A 1915 book with the signatures of people who helped build the Keokuk-Hamilton, Ill., dam is on display at the George M. Verity River Museum in Keokuk.
Located in Victory Park, the sternwheel steamboat will be in the midst of most of the activities surrounding the 100th Anniversary Celebration of the completion of the dam and powerhouse, which starts Friday.
The Verity reopened this year after being closed for 1 1/2 years as the roof was replaced.
The book signed by dam construction workers is one of many river-related treasures at the musuem. For instance, a personal river chart of Capt. C.W. Elder is located on the upper Texas deck.
A scale model of the dam and Lock 19 restored by the late Bob Newton is on the second deck. Newton’s efforts were featured in the Daily Gate City on Oct. 2, 2006. At that time, he had spent more than 200 hours restoring the 81-year-old model built by Keokuk native George Ribyn.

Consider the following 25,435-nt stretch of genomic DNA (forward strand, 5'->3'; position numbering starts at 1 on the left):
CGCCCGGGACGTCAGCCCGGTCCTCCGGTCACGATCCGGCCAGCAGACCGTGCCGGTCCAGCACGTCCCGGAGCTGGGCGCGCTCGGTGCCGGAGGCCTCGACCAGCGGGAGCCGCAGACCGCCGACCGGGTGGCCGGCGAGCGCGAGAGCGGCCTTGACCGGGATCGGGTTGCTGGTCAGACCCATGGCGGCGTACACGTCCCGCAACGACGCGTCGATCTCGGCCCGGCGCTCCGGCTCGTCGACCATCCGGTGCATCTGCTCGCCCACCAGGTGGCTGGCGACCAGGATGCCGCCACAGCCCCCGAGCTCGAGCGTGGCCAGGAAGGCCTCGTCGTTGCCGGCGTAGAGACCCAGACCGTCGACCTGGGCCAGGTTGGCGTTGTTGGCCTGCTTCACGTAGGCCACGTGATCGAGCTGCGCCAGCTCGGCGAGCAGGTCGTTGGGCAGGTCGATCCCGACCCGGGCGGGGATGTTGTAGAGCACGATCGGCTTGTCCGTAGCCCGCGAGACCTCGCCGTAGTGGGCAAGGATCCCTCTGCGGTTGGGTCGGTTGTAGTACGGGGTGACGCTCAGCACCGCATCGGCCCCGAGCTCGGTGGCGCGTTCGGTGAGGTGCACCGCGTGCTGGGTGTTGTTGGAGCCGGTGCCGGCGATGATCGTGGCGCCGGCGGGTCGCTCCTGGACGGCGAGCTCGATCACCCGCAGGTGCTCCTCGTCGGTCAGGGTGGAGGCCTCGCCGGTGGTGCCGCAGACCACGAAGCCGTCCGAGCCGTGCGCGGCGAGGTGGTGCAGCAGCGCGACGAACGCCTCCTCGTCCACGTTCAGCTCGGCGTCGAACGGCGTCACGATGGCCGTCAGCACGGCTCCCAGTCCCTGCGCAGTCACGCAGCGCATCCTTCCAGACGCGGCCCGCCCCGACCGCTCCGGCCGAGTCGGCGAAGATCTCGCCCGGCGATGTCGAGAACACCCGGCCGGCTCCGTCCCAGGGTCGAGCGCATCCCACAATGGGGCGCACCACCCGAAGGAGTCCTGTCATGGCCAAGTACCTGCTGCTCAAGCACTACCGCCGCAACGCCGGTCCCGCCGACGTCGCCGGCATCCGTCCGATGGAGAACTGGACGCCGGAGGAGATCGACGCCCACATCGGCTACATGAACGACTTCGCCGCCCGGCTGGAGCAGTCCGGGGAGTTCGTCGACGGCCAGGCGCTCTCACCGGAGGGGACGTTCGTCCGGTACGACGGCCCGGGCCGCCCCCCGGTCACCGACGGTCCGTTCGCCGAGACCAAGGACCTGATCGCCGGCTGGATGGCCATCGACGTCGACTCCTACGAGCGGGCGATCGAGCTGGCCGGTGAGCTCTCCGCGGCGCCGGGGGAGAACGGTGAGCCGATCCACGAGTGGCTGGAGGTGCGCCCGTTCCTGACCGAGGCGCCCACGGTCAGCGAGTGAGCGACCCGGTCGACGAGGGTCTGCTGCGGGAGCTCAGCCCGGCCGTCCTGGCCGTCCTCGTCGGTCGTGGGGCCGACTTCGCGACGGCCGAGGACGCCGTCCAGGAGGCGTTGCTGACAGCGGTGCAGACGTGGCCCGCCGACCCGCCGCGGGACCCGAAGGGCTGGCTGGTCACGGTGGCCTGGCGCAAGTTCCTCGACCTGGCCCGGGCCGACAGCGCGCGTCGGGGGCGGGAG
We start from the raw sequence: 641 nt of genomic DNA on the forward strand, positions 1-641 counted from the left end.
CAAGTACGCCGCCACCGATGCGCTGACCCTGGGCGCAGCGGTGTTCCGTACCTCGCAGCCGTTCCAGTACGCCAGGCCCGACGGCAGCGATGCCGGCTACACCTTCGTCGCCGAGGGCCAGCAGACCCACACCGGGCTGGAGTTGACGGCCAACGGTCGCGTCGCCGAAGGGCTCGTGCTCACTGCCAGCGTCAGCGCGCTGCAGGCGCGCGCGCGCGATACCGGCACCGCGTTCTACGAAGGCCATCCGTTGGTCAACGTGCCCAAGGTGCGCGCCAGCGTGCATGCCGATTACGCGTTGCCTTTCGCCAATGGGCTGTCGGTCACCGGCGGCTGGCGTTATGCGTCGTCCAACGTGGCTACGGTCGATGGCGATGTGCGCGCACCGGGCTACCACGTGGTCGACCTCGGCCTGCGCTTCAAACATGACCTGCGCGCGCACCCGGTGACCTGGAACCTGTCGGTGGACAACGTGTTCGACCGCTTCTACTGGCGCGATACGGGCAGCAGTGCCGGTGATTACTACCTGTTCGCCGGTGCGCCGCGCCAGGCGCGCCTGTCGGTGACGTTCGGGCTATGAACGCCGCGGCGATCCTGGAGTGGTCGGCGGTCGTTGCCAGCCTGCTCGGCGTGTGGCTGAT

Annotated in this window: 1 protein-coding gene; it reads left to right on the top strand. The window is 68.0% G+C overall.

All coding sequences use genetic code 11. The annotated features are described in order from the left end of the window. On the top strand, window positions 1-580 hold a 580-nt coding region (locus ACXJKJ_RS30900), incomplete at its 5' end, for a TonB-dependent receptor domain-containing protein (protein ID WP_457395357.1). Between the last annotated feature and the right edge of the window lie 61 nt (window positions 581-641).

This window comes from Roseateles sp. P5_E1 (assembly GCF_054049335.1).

Made mostly of tin and wood, the model has two four-by-eight-foot sections. In addition to a lock, the model has a power plant and lighted houses.
Newton also compiled a pictorial story of the building of the lock and dam with about 50 eight-by-10-inch photos depicting the momentous project from start to finish.
Original kerosene navigational lights from the swing span of the Keokuk municipal bridge can be found upon entering the Verity. The bridge was originally built in 1871 by the Keokuk and Hamilton Bridge Company whose president was Andrew Carnegie. The superstructure was replaced with the current truss spans in 1916, which changed the structure to a combined highway and railroad crossing.
The George M. Verity was built in Dubuque in 1927 as the S.S. Thorpe. It moved millions of tons of coal and merchandise on the Mississippi and Ohio rivers. It also initiated modern barge movement on the Upper Mississippi with its first tow in 1927 from St. Louis to St. Paul, Minn.
Renamed the Verity in honor of the founder of Armco Steel Corp., it was given in 1960 to the City of Keokuk for a museum of river history.
The Verity is 162 1/2 feet long and 40 feet wide with a hull 5 1/2 feet deep.
The museum is open from 9 a.m. to 5 p.m. daily through Labor Day.
Plans are being made to decorate the Verity in honor of the dam and powerhouse celebration and for the Fourth of July. Lots of flags will be placed on the boat by Friday.